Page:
Let's start with the good. The Dolphins did an outstanding job of stopping the Jets rushing attack. Yes, the Dolphins allowed a 100 yard rusher and a total of 127 yards on the ground. But that was with the Jets running the ball 40 times. Miami held New York to just 3.2 yards per attempt - which is damn good.
From individual standpoints, Jason Ferguson, Paul Soliai, and Randy Starks were outstanding. Give credit to Soliai for not only playing stout at the point of attack but also for ripping the ball away from Shonn Greene, leading to a fumble recovery that Jason Taylor returned all the way.
Gibril Wilson also looked like a different guy out there. Tony Sparano needs some credit here for deciding not to start Wilson. Chris Clemons was on the field for the first play of the game. Sparano said after the game that they "shook some things up this week, purposefully so. There's no reason for anybody to feel comfortable when you're 2-4.''
That strategy worked well, as Wilson was far more productive today than in any of his previous games as a Dolphin. Now he still wasn't perfect in coverage, but he was active against the run, effective as a blitzer, and didn't miss any tackles (that I can recall off the top of my head).
But it's Starks who was the man on defense, picking up 7 tackles, a sack (which we'll highlight in a minute), and two quarterback hits. He, too, had his best game as a Dolphin on Sunday. All told, it looks like the Dolphins have a damn good defensive line rotation - and will continue to do so for years to come.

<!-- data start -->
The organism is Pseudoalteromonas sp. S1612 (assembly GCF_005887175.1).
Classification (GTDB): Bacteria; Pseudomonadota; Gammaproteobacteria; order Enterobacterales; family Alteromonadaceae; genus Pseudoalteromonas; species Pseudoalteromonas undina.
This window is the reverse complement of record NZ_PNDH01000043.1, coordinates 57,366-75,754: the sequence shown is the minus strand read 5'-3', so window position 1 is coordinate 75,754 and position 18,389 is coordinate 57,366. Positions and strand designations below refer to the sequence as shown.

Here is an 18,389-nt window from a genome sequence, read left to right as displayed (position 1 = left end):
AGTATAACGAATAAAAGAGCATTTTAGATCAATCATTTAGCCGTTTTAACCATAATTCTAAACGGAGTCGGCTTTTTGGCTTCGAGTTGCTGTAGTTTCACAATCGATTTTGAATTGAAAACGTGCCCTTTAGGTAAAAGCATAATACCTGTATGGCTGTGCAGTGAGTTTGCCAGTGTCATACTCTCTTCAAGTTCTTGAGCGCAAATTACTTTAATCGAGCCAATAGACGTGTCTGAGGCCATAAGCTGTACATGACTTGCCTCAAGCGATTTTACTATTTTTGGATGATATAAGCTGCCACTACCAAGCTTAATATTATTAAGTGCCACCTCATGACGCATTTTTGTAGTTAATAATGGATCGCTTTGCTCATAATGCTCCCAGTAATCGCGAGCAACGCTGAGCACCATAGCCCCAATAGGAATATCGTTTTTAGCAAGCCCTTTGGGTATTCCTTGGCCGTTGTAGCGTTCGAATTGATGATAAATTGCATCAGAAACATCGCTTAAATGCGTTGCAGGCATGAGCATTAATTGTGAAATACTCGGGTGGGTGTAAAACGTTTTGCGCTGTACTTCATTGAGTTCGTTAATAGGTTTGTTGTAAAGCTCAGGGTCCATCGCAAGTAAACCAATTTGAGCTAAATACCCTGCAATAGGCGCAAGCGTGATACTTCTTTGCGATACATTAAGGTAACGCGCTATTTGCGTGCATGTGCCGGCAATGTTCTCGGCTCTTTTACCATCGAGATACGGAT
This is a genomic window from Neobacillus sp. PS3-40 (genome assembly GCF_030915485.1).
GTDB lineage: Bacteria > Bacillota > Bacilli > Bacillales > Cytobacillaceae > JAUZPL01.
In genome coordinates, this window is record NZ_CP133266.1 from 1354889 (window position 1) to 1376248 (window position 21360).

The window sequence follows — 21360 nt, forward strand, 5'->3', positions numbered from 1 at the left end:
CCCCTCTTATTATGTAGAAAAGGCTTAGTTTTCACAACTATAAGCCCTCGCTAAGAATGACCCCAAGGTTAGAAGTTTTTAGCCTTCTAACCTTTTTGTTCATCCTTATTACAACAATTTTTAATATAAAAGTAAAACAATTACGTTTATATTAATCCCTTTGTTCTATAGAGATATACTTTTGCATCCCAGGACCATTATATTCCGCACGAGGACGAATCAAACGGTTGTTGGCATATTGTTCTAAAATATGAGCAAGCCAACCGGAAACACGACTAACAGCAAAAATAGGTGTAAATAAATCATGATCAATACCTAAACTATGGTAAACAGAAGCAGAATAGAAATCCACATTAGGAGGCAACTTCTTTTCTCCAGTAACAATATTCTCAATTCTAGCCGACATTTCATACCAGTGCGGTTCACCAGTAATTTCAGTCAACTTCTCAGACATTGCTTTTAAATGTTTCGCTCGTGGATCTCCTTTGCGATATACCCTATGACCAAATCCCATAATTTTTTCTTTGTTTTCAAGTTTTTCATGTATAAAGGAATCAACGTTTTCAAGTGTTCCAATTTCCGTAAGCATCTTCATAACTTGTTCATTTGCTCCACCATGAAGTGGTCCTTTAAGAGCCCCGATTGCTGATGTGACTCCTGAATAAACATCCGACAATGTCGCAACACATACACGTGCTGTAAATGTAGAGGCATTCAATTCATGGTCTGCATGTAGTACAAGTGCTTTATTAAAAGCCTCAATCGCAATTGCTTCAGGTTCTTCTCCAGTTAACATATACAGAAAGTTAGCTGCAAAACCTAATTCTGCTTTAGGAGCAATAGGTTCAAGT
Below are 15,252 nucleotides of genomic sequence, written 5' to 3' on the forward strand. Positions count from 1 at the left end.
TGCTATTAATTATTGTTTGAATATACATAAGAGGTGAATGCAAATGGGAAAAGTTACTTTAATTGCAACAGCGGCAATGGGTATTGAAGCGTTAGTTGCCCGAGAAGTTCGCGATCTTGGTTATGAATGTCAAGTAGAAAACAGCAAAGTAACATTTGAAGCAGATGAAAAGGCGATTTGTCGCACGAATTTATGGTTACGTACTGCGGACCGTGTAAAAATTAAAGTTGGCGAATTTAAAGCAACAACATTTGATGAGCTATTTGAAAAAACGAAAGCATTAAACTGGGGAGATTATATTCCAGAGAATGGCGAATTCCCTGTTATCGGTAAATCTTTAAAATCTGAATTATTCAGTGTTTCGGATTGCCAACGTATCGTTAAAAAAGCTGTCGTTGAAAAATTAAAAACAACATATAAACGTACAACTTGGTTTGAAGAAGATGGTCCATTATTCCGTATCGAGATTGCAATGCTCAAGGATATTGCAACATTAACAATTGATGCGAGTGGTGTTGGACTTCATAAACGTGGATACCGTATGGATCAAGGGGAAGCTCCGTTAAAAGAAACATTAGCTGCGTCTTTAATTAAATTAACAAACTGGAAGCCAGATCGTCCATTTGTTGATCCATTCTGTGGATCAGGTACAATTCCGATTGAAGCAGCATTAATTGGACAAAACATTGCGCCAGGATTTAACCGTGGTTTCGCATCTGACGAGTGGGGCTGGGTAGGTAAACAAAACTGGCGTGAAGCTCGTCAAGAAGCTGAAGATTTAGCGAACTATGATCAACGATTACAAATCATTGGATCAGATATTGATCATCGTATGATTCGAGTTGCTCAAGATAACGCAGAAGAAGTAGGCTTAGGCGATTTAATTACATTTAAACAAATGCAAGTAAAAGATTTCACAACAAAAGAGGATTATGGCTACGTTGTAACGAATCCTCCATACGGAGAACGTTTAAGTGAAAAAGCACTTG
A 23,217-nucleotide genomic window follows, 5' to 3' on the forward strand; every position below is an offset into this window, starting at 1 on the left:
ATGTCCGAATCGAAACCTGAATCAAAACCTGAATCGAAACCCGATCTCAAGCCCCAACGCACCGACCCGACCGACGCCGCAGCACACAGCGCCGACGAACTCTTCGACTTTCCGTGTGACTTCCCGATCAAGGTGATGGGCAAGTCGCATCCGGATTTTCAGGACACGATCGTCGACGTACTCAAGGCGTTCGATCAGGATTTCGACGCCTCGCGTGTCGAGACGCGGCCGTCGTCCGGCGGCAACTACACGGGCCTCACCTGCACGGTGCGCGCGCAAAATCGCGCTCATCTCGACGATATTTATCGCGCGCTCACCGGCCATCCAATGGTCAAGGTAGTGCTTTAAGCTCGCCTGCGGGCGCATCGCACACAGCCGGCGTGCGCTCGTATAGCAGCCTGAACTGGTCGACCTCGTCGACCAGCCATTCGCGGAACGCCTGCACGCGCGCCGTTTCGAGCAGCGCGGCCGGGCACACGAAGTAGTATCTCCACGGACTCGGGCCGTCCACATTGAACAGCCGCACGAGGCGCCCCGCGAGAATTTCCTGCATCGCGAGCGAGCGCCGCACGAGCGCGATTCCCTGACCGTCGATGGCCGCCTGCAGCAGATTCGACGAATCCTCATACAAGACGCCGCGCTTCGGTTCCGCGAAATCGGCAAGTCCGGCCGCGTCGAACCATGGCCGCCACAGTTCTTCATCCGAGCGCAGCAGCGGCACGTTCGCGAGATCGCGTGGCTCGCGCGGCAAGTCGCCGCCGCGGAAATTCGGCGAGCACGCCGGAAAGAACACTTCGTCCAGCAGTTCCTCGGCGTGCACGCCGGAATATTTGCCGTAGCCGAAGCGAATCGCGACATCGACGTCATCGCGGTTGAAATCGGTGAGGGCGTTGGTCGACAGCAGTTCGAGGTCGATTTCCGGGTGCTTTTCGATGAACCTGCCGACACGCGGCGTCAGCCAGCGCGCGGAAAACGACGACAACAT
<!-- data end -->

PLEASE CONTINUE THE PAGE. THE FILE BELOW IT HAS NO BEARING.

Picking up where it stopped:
Besides the rushing defense, though, I think the other key stat for the defense was how good they were on 3rd downs - holding the Jets to just 21% efficiency (3/14). And on the biggest third down of the game, it was Randy Starks coming through with a huge sack to push the Jets back to Miami's 15 yard line with under two minutes to go. That play is my "turning point of the game" - which we'll get to momentarily.
But, obviously, there were some defensive issues. The tight end position continues to kill this defense. Yeremiah Bell just doesn't look quick enough or fluid enough to stay with these athletic pass-catching tight ends when he's asked to. And the linebackers aren't nearly athletic enough to keep up with a tight end like Dustin Keller, who went for 76 yards receiving and a touchdown.
I also think that there was far too little pressure on Mark Sanchez, especially in the second half. There were countless plays that saw Sanchez have seemingly all day to throw. And for the most part, if the Dolphins didn't blitz, they didn't get pressure on Mark.
The rookie corners played as well as you could expect. They had their ups and downs. Each had at least one glaring mistake. For Vontae Davis, it was trying to undercut a ball thrown to Jerricho Cotchery on a drag route. Davis couldn't break up the pass and Cotchery took it 53 yards before being shoved out of bounds. For Sean Smith, it was a play in which he let Braylon Edwards get inside too easily, resulting in a 20 yard gain on an eventual scoring drive.
With that said, both made enough positive plays to keep me excited for their futures. I think they're going to be very good for a long time.
TURNING POINT OF THE GAME